Taking pain medications frequently can cause headaches on a daily or almost daily basis. This creates a clinical problem for people being treated for migraine – whether the headache is due to the treatment or is it just another attack of migraine pain. Suspicion of drug-induced headaches applies to those patients who develop headaches for at least 15 days a month and in whom analgesic treatment was used for at least 10 days a month. The mechanism of transformation of episodic pain into daily pain is unknown, although in the case of triptans it may be associated with the sensitization of 5-HT 1B / 1D receptors by their prolonged stimulation. If treatment-related headaches are suspected, the intake of painkillers should be limited to 15 days per month, and in the case of combination therapy with analgesics and / or triptans – to 10 days per month. Clinical experience has shown that discontinuation of analgesics is the treatment of choice in such cases. Restrictions should be introduced as quickly as possible – as the patient’s condition allows. It is important to support the patient’s motivation; in some cases it is helpful acupuncture . If there is no expected improvement after one month, a low dose of amitriptyline is recommended.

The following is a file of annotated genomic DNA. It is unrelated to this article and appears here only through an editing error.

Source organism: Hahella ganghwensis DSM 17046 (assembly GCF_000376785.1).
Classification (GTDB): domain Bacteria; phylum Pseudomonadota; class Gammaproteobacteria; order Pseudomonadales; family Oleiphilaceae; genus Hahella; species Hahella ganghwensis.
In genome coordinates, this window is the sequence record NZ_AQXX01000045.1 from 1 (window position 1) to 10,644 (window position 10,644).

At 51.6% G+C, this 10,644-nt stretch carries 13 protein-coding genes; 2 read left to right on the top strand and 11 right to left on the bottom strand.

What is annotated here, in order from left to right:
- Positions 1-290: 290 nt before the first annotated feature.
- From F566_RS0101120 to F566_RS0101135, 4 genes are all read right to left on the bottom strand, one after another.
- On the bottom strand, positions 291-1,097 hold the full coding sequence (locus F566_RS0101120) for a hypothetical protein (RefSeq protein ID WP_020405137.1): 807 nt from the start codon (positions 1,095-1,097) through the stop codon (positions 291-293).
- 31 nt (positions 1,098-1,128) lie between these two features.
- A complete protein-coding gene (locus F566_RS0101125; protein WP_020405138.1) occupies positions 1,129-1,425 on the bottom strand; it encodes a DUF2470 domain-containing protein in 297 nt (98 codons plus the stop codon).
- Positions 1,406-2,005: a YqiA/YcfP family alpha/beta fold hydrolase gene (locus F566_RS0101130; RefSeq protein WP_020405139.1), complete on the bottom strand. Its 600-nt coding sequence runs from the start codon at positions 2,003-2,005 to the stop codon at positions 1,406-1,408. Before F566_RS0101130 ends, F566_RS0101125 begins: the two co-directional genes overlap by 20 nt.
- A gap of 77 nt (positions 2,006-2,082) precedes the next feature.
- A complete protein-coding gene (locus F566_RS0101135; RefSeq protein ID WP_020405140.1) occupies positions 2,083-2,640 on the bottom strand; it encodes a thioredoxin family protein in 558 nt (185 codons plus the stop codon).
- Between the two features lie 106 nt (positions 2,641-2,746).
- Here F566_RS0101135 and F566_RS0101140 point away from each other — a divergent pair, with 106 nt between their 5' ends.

Migraine and Non-Pharmacological Prophylaxis